{¶ 7} In July 2015, fire destroyed a house that Richard Berris had been building for approximately 17 years. Berris, an engineer by trade, did not reside in the house, but he stored instruments, data, and books in its basement. At the time of the fire, Berris had two insurance policies. The first was a Nationwide commercial-property policy that covered his residence but provided only limited coverage for off-premises equipment. At his examination under oath ("EUO"), Berris acknowledged that he had filed a $500, 000 claim under that policy for "business related items" destroyed in the fire but that Nationwide had offered him only $10, 000 on that claim. The second policy was an Allstate homeowner's policy that covered the fire-damaged premises but excluded coverage for business property. Berris filed a fire-related insurance claim with Allstate, which then arranged to examine Berris under oath in October 2015.

         The Board's Findings of Fact

         {¶ 8} On October 8, 2015, Berris telephoned Shimko seeking his representation at the EUO. During that phone call, there was no discussion of Shimko representing Berris beyond the EUO.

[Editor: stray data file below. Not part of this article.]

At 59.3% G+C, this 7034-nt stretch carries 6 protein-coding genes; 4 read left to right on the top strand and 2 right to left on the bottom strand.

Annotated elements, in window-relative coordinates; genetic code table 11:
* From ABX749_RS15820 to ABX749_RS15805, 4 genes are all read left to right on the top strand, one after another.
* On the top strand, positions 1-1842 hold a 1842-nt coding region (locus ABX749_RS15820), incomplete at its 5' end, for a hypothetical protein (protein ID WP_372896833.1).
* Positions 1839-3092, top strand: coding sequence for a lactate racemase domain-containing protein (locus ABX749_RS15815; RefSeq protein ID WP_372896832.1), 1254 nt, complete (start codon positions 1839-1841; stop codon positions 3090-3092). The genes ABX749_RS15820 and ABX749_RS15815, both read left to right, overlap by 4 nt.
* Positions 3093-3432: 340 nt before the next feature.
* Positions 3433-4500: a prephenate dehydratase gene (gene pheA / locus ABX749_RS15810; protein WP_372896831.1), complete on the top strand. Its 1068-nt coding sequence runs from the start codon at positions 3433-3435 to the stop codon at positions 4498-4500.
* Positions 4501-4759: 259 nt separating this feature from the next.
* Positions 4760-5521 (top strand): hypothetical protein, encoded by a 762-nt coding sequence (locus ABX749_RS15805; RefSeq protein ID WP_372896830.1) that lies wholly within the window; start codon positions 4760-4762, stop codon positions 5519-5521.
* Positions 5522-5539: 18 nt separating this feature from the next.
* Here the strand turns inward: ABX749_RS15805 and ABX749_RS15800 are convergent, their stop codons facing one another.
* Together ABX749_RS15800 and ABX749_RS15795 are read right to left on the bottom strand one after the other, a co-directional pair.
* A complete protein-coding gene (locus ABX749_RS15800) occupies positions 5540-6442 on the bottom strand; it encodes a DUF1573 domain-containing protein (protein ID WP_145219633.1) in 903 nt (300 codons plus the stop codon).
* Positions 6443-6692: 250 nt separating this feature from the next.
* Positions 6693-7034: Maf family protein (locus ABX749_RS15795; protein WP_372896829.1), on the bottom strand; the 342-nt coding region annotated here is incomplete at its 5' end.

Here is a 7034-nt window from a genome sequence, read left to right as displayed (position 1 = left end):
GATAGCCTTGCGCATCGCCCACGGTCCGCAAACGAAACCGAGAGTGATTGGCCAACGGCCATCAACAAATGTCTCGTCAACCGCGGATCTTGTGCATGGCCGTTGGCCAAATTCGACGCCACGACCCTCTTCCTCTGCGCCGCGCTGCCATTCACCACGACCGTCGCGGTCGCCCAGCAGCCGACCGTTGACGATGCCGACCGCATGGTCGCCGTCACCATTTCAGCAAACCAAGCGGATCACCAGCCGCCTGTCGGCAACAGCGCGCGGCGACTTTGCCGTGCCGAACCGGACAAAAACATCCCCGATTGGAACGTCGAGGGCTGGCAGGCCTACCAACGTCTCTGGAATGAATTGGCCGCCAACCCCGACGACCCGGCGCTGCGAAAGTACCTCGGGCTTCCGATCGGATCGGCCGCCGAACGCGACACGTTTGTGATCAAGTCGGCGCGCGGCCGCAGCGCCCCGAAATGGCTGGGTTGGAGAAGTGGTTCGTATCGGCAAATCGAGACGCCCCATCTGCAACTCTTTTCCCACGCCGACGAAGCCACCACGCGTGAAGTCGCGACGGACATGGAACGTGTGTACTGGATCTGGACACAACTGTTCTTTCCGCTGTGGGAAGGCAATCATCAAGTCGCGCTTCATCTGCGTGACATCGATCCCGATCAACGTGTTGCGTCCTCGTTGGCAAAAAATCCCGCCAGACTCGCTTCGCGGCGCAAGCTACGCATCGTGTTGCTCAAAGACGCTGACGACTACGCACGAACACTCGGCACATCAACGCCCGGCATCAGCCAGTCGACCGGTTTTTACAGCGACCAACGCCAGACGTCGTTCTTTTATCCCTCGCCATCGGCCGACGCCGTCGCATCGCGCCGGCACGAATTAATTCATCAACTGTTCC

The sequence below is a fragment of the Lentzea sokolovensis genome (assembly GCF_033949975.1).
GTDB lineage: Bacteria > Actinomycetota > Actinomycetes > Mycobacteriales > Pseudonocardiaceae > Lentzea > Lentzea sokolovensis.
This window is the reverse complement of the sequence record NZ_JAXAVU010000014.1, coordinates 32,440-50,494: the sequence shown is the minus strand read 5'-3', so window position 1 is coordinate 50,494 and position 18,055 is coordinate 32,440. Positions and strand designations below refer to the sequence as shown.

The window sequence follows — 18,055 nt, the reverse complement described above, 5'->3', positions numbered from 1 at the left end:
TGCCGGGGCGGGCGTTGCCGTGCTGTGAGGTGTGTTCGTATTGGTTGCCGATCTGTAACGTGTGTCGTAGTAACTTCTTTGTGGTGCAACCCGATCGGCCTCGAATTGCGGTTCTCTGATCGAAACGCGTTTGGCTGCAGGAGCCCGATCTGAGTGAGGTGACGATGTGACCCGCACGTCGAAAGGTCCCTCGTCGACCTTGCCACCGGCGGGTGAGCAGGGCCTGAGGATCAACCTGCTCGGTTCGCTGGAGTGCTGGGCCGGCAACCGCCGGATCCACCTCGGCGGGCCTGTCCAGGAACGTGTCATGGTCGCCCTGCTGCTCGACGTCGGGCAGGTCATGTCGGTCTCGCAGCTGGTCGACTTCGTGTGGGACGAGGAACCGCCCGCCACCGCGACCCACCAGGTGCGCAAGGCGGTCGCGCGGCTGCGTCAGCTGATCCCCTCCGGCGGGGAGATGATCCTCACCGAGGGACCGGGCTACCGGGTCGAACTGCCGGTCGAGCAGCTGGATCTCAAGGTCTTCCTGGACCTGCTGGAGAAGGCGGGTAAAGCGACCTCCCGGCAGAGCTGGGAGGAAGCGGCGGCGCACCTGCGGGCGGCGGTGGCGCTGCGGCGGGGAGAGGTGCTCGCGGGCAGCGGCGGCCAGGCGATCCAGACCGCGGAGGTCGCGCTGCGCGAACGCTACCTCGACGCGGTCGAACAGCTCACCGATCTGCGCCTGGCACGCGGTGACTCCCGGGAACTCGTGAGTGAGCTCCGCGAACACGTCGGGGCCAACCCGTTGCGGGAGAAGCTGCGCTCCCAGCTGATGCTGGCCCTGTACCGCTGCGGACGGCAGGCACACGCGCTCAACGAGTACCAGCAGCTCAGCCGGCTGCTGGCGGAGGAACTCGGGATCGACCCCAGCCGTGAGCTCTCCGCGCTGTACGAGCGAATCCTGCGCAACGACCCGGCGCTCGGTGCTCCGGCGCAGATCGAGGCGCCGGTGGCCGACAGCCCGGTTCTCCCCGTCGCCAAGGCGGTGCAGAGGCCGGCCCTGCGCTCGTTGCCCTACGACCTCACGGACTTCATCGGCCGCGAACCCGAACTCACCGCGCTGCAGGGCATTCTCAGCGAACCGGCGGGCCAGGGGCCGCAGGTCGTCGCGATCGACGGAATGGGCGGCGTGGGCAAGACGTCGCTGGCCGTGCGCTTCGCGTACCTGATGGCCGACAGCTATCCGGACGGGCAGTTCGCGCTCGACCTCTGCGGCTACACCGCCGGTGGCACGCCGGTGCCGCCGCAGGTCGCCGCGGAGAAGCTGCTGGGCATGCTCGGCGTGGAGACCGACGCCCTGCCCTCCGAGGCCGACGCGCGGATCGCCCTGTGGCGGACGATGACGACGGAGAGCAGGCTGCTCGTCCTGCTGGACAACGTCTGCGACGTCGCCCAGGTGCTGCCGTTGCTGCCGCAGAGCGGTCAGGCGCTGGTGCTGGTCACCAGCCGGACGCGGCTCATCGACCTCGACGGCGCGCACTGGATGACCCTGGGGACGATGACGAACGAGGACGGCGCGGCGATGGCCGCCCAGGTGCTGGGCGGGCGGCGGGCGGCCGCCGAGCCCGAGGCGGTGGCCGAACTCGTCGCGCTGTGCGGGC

{¶ 9} Shimko sent Berris a letter stating that he would be happy to prepare him for, and represent him at, the EUO. Shimko stated that he would like to meet with Berris on October 20 and that his standard rate was $385 an hour. In response, Berris sent Shimko an e-mail in which he asked Shimko to conduct an intake interview at no charge, requested a written copy of Shimko's fee and services contract, and asked whether Shimko would be handling the matter personally or assigning it to another attorney in his firm.

         {¶ 10} On October 18, Berris sent Shimko another e-mail stating that he had rescheduled the EUO for mid-November, because he had not heard from Shimko. The following day, Shimko responded by e-mail, stating: